Gases and Vapours

Understanding Gases and Vapours

  • Gases are one of the four fundamental states of matter with particles that have neither defined volume nor defined shape.
  • Vapours, on the other hand, are created when substances are heated and become gaseous but below their critical temperature.

Properties of Gases and Vapours

  • Gases and vapours expand infinitely. This means that when placed in a container, they will expand to fill all available spaces.
  • Their particles move freely and randomly, often colliding with each other and the walls of the container — these collisions cause pressure.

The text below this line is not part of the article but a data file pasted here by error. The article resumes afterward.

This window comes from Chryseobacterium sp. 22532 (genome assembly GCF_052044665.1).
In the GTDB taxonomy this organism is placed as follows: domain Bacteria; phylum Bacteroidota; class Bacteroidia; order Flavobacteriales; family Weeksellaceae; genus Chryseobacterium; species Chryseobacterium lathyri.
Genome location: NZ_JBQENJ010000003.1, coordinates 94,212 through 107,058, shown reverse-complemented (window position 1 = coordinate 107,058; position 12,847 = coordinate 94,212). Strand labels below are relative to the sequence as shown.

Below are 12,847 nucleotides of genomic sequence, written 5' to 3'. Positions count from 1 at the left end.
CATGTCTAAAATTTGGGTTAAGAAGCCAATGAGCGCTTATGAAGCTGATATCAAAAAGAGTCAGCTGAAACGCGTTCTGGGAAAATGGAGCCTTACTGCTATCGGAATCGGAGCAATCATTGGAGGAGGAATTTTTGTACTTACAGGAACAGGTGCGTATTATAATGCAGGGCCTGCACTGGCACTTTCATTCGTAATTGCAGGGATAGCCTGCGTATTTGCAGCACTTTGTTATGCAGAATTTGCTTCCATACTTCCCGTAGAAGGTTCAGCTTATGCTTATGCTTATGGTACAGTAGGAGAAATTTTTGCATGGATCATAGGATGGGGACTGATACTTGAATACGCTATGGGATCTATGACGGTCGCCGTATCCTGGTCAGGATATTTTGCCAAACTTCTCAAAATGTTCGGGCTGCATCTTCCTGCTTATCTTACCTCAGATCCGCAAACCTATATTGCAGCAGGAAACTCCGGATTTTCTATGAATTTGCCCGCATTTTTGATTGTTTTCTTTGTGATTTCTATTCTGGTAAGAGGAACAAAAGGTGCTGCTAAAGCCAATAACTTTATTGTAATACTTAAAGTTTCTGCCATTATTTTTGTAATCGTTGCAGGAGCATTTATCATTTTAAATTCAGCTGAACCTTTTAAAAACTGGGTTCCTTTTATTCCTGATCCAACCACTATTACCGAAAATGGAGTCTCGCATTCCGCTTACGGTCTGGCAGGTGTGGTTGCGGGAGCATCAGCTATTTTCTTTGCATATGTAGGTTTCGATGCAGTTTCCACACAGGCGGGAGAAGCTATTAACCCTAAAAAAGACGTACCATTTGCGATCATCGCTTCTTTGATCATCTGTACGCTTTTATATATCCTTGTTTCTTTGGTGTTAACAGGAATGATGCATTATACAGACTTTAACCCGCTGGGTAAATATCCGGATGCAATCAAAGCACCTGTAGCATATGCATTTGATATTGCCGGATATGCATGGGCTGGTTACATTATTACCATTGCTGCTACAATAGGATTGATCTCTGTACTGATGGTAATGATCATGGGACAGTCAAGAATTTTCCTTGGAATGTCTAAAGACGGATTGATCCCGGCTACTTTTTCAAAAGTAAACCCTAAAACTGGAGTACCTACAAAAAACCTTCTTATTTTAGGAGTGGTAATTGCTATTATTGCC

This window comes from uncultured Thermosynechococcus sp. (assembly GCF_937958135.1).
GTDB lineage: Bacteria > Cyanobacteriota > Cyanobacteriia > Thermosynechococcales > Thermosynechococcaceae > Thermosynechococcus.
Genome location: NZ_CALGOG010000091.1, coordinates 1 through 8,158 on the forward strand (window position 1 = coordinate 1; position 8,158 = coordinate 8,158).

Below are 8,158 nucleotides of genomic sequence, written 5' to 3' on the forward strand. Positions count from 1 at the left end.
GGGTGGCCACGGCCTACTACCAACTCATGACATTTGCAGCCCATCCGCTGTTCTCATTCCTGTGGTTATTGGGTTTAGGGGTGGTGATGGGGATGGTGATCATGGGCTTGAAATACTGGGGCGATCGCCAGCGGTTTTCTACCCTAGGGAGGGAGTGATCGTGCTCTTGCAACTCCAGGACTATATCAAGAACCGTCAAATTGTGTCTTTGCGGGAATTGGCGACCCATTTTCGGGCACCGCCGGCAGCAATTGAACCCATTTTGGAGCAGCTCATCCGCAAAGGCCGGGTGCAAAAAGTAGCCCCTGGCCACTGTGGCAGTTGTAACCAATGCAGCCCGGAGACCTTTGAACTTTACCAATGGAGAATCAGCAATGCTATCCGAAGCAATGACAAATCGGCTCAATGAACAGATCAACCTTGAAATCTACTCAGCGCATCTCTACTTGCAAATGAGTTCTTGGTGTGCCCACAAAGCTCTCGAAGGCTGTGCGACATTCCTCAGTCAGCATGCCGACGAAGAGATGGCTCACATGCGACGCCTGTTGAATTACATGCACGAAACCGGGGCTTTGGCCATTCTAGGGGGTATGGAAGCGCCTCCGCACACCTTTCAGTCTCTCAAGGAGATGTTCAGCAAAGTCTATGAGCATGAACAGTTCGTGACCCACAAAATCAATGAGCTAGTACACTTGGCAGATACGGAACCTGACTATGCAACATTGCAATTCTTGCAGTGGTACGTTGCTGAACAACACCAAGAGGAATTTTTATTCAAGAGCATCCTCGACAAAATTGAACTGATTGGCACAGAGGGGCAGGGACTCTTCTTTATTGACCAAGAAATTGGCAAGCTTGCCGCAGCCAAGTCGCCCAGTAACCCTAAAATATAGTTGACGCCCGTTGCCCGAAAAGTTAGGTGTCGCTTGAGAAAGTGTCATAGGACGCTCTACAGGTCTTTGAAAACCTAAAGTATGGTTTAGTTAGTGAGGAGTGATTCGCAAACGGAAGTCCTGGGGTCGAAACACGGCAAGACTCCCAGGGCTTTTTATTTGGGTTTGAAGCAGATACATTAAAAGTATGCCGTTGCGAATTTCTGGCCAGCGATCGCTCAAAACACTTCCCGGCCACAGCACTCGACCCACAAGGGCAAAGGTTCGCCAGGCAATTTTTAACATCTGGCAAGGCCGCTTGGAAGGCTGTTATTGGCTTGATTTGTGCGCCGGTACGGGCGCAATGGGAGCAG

• In gases and vapours, the space between particles is far greater than the size of the particles themselves.
  • They are compressible, and their density is usually less than that of liquids or solids.
  • Boyle’s Law states that the pressure of a given amount of gas ‌held at a constant temperature varies inversely with the volume: P1V1 = P2V2.

Applications in Cryogenics and Vacuum Technology

  • In cryogenics, gases play an essential role in cooling systems. For example, helium gas is used in super cooling because of its low boiling and melting points.
  • Vacuum systems often use gases and vapours to create a vacuum environment. This can be used for experimental purposes or in industries for tasks that require the absence of air or other gases.
  • Understanding the behaviour of gases and vapours under different temperatures and pressures is crucial for proper equipment and system design in cryogenics and vacuum technology.